Collective Action

We are not alone in our concern about climate change. Climate groups are popping up across the country in an effort to address climate issues that most affect them. Our network members represent people—often seniors—who want to have a clear answer when their families ask them “what did you do about the climate crisis?” In the examples below people used their skills, with the help of others, to make real change in their communities.

Spotlight On: Neale Adams and Suzuki Elders

Neale Adams is used to the heat, having grown up in Texas. But the Suzuki Elder member admits he wasn’t acclimatized to the heat wave that swept B.C. in June 2021.  

“I had not stayed acclimatized to it,” said Neale.  

Neale has been working with the Suzuki Elders since 2000 and has watched the group change and grow into an organization focused on environmental issues, and good intergenerational and Indigenous relations.  

“Climate change is the most important issue facing us. We’re not exclusively in climate change, we’re also interested in conserving nature…but I think we all tend to agree that this is an existential danger at the moment and we’ve got to solve it or things are going to get really hot.”  

A few members of the Suzuki Elders participate in a protest against the TMX pipeline.

During the pandemic, the Suzuki Elders have continued to hold meetings and have organized a few movie nights and presentations. 

More recently, they’ve been working on sessions with other seniors on staying hopeful and on a project with young people.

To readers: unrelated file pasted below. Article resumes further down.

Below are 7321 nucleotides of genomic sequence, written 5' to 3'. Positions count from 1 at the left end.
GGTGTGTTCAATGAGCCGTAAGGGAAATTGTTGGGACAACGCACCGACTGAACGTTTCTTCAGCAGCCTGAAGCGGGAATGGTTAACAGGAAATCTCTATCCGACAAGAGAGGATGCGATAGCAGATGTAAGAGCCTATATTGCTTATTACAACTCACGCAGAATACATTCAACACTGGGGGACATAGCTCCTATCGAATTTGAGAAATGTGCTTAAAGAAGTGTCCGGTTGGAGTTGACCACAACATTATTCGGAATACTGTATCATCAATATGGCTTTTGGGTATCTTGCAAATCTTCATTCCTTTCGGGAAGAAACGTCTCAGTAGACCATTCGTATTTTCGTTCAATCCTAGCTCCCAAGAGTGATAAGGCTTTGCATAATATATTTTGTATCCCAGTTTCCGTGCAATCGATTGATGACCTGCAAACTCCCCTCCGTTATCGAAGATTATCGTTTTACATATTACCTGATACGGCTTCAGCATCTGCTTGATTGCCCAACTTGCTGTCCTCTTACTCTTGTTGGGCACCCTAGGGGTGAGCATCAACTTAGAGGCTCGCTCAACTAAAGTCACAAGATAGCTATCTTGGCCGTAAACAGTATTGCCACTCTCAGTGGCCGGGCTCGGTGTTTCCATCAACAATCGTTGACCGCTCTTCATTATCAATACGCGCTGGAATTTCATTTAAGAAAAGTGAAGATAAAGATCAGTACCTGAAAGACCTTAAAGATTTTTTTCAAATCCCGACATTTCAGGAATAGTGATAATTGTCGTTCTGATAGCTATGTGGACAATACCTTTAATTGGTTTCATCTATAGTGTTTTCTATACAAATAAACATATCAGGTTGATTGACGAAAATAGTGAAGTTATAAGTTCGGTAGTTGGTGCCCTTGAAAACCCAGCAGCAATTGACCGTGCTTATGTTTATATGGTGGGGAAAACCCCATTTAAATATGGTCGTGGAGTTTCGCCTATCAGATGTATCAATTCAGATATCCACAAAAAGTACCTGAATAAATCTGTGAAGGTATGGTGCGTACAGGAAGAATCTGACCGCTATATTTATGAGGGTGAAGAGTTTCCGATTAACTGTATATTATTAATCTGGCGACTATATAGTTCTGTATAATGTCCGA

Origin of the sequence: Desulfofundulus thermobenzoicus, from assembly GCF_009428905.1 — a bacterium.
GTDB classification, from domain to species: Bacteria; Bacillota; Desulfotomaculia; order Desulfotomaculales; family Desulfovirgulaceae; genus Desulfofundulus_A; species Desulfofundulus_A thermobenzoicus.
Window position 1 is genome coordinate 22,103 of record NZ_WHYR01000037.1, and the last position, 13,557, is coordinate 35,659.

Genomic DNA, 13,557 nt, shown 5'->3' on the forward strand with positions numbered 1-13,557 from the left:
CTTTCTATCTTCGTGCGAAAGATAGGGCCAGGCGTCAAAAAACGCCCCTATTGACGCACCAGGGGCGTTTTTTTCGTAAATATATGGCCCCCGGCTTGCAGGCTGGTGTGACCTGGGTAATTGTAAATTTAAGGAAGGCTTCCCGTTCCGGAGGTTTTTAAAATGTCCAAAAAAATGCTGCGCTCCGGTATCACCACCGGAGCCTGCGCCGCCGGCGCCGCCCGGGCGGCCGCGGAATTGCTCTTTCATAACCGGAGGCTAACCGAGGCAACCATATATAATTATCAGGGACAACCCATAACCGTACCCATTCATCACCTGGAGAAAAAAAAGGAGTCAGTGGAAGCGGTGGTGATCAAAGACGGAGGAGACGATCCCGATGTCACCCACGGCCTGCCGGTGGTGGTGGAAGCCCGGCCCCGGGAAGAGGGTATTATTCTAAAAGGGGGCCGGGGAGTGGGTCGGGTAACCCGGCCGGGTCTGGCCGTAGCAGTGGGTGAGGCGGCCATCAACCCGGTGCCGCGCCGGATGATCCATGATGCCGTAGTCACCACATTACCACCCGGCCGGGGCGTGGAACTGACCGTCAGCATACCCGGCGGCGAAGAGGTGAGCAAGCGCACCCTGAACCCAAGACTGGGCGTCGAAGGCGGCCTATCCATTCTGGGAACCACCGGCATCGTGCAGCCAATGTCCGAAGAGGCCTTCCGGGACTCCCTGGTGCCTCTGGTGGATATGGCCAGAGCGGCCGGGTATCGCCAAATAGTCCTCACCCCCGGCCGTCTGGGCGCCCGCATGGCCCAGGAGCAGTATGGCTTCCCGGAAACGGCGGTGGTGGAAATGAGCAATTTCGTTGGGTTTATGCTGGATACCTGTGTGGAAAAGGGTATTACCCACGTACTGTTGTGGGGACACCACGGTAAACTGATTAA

“At the moment we’re working with [young people] to develop a series of videos. They’ll appear in them talking about the climate crisis but are also helping us figure out the video thing,” said Neale.  

“We know quite a few young people now and it’s very heartening for us. Obviously, part of our legacy has to be that people continue to be interested in environmental matters and climate change. But I think young people are pretty interested.”  

For those seniors who are interested in climate activism and conservation, Neale invites them to come join the Suzuki Elders, wherever they are.  

“One of the things Zoom has done is we’ve got a lot of people across the country more involved. We have folks from Ontario, the Maritimes, we’d be happy to talk to anybody.”  

But, Neale adds, “you have to get together with other folks to encourage each other and also just enjoy it. I mean I don’t think you can keep up your energy unless you enjoy the people you’re doing action with.”  

Get Together with the Suzuki Elders
  • Join the Suzuki Elders and work with like-minded elders dedicated to environmental conservation.
  • Check out conservation projects in your own community and see what you can contribute.
  • Dedicate your skills to youth groups and experience intergenerational activism.

Dedicate Your Skills to a Climate Organization Near You